Well, this came up at my blog after I had some e-mails go-round with some other CBA retailers, and I thought I drag it over here to really start the sparks flying. And I'm writing this at 10 AM on Tuesday just after Dan put up his "I ain't got nuttin' yet" post to the beloved Adrian Warnock, so part of this is motivated by the impulse to keep Dan off the top line of the blog.
Well, TNIV: So what?
You know: we don’t intentionally carry TNIV at my bookstore -- because there's better things to do on a daily basis than argue with people who are uninformed on both sides of the argument over the thing.
But just as an example of what's happening in the real world, my wife today was helping a girl who our church sponsors as a missionary to Hungary select a new Bible. She's been using an NIV, but her Dad uses both KJV and NASB, and she was interested in what the differences were.
OK: let me say clearly now that there's really nothing wrong with the NIV. If you understand the method of translation used, the degree to which it was used, and you account for those things as you study, there's really nothing wrong with the NIV. I sell a lot of NIV bibles, and no wonder: it's the best-selling translation in English by far.
That said, what is the method of translation of the NIV? Why doesn't it read like the KJV or even the ESV or NASB? Without producing here a dissertation on translation methods, let me give you the cook's tour.
All translation is an attempt to "get" the meaning from the original language into the grammar and vocabulary of another language. Some people say this effort is 100% futile, and to them we say, "la vostra madre è in modo da il grasso, il suo cappotto della casa è una casa." If they are offended, we say in response, "No kidding? How can you be sure we offended you -- aside from the terrible babelfish translation?"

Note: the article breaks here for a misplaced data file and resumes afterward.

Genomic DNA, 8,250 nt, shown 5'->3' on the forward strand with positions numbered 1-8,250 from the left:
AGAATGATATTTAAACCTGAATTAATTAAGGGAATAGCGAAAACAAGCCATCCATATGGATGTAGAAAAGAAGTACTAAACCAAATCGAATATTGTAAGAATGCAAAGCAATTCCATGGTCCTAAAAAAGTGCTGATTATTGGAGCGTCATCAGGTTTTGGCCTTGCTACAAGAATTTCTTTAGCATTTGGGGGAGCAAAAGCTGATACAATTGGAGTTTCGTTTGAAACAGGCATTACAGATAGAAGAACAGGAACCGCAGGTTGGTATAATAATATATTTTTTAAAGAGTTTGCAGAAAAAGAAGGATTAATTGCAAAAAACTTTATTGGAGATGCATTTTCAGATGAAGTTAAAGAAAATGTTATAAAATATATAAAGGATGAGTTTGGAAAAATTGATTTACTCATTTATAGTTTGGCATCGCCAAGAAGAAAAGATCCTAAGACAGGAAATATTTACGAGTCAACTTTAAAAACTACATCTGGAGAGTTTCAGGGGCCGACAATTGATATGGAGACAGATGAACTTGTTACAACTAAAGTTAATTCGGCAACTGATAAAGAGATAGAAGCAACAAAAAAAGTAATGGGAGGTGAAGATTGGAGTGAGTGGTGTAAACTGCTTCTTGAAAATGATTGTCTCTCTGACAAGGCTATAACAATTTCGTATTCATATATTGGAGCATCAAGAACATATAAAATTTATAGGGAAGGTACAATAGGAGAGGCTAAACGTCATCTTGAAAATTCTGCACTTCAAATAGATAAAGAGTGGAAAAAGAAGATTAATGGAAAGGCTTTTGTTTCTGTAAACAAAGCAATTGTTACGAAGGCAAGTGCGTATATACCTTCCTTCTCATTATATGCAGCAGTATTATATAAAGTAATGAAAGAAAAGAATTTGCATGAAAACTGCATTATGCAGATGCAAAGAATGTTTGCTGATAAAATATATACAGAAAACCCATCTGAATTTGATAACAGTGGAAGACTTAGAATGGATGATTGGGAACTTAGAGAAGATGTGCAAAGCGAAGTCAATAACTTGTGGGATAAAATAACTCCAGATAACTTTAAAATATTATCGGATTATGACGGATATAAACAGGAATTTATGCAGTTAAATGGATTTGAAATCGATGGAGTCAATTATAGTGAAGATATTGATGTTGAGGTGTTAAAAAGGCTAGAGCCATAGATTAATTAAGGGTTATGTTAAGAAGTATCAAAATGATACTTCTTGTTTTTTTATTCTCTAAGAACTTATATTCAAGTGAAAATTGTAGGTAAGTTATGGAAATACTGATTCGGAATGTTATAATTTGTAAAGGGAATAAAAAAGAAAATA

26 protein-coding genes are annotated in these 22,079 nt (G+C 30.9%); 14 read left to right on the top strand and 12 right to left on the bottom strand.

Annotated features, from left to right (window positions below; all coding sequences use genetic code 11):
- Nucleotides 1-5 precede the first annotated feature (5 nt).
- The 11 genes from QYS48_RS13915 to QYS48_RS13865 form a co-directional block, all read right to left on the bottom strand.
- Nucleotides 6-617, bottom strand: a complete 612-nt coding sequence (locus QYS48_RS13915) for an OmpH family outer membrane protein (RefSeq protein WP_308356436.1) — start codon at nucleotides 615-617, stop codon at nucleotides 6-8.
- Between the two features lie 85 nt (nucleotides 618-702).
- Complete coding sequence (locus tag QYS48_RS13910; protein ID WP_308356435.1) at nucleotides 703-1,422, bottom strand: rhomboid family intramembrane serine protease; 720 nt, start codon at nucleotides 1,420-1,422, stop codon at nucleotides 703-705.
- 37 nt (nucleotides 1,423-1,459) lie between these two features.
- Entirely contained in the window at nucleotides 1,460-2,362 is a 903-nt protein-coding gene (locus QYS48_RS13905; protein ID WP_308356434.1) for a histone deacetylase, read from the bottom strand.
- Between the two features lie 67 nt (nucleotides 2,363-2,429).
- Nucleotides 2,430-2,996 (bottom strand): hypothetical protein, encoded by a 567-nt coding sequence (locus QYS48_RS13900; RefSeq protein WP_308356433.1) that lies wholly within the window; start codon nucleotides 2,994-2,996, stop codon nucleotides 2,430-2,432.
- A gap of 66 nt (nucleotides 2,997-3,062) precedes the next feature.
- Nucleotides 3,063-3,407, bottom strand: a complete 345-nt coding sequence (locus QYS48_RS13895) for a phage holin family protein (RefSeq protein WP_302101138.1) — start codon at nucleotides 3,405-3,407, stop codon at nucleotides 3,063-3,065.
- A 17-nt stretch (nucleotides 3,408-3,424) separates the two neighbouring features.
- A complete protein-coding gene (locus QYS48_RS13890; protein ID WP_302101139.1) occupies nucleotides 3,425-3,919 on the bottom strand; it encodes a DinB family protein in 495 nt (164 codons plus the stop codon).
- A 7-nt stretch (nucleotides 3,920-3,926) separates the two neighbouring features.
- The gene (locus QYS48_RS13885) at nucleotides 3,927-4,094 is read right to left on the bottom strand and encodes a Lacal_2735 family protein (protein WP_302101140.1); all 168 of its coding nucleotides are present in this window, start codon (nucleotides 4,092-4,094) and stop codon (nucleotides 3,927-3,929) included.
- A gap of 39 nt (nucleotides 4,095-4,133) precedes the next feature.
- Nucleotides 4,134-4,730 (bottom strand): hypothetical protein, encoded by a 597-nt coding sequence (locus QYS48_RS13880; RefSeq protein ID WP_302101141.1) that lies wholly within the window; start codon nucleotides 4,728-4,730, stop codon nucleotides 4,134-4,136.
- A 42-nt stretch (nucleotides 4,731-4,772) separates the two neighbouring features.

For the rest of you, the sane people, there is a spectrum of translation methods available which really chart the "kind" of translation you are trying to achieve. A very fair summary of the kinds of translations we may see can be found here at wikipedia. The NIV is a fine example of a Bible which tries to play the middle of the road: it tries to balance formal equivalence with dynamic equivalence in order to render the best translation for the sake of the reader. It doesn’t hardly have the degree of concordance that the NASB or KJV have, but it didn't set out to render the text word-for-word.
And therein lies the rub, as they say.
Translating a yo' mama joke and translating Romans 1:16 are two very different things -- if for no other reason than Rom 1:16 is (by orthodox reckoning) the very word of God written down. You might want to haggle over the issue of the value or quality of the critical text, but if you do then this blog entry isn’t for you: you're far smarter than me.
My point is that if we place a certain value on how the original language was employed (for example, under the sovereignty of God, the very words breathed out by God), then we are going to use a very different approach to translating that content than we would if we were trying to translate the pun "No Jesus, No Peace; Know Jesus, Know Peace".
So seriously: what's wrong with TNIV?